Stephanie Blanda's plans include dancing when her North St. Paul Polars take the court Thursday in the Class 3A volleyball quarterfinals.
And not just because the Polars will be making the first state tournament appearance in team history, although that would be reason enough. Dancing and music have been a part of their game all season and the third-year head coach is expected to participate. Which she has done willingly.
"Music and dance really bonds people. We always have music playing," Blanda said. "I'm currently familiar with every hip-hop song that exists."
There is even a portion of a song by rap artist Blue Face that the team reserves for a Blanda solo before every match.
"They make me do a part of it," said Blanda, a 1996 Tartan grad who took over the program three years ago. "But, yeah, we like to dance."
North St. Paul is one of three teams appearing for the first time in the state tournament Class 3A bracket Thursday morning at Xcel Energy Center.
St. Louis Park earned its first berth with a tough five-set victory over Bloomington Jefferson in the Section 6 final. And Elk River has battled through a brutally tough schedule and remains standing after defeating Forest Lake in the Section 7 championship match.
Throw in fourth-seeded Minnetonka, making its first appearance since 1976, and the largest-school class has one of the freshest fields in its history.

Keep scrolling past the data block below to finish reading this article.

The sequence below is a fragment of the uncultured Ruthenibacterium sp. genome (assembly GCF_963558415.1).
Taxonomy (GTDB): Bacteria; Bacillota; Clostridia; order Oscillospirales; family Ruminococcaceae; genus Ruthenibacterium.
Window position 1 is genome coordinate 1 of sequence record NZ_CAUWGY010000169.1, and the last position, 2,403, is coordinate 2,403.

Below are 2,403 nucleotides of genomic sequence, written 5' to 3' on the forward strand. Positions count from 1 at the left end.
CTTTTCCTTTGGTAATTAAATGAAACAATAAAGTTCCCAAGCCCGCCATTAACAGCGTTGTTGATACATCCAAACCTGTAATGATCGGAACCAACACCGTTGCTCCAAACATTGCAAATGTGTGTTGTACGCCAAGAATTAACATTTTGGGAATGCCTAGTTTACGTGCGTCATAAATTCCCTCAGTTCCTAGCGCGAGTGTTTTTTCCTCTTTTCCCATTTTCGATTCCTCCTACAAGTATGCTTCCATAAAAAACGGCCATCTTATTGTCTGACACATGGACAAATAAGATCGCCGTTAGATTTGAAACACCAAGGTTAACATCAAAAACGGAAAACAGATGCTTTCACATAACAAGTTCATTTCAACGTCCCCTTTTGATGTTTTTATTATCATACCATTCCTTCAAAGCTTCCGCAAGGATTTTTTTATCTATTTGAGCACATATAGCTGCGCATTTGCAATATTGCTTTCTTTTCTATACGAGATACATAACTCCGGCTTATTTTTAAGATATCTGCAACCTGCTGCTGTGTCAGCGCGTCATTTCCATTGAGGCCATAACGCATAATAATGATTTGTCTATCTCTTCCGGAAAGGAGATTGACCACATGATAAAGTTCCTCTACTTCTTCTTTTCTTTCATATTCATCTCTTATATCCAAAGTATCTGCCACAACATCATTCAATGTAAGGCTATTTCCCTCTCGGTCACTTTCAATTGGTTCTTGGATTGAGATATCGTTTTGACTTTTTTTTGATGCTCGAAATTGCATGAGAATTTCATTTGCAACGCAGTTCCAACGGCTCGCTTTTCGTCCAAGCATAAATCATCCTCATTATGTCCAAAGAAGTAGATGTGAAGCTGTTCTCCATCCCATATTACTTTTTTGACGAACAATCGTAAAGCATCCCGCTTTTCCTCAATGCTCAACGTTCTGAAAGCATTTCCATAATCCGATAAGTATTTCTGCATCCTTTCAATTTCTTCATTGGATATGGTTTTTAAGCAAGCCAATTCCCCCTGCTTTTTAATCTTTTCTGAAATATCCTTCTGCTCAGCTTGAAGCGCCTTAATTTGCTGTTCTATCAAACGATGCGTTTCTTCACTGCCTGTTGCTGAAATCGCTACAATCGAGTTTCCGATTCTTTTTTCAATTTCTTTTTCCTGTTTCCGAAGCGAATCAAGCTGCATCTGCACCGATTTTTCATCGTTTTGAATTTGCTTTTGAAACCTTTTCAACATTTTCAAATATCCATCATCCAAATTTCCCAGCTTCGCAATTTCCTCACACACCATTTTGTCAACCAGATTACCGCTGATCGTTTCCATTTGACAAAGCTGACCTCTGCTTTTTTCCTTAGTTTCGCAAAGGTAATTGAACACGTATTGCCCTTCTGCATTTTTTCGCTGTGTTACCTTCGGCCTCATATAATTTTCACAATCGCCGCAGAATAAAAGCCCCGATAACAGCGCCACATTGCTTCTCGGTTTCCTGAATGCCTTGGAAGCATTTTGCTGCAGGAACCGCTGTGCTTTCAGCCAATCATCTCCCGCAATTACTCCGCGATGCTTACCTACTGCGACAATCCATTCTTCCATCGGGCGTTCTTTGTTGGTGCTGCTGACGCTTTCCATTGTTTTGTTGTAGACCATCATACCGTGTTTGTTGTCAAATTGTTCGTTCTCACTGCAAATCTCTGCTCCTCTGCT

"This is completely thrilling for us," St. Louis Park coach Whitney Meierotto-Simon said. "We knew we had it in us."
While North St. Paul boogied its way to the tournament, the Orioles relied on the athleticism of a group of two- and three-sport athletes. Other programs are stocked with year-round players, Meierotto-Simon said, so she knew the Orioles would face "some growing pains."
"We tend to start slower than other teams because our girls haven't been playing since last fall, but they're very coachable," she said.
It became evident about three weeks ago that St. Louis Park had a real chance to end its season at the X.
"In practice, we were focusing on scrimmaging and things started to click," Meierotto-Simon said.
At Elk River, coach Theresa Brummer has spent years building a foundation. The final piece, Brummer discovered, was addressing what's going on in her players' brains.
"We've been working with mental training," Brummer said. "To not overreact to difficult situations, to stay in the moment and not panic. Over the last three weeks, we started to realize we can do this."
Three different approaches, all ending with the desired result: A coveted spot in the most important volleyball tournament of the season.
The three first-time coach all agree on one thing: It's the payoff they'd all been working for.
"To finally punch through and get this far, it's just overwhelming," Brummer said.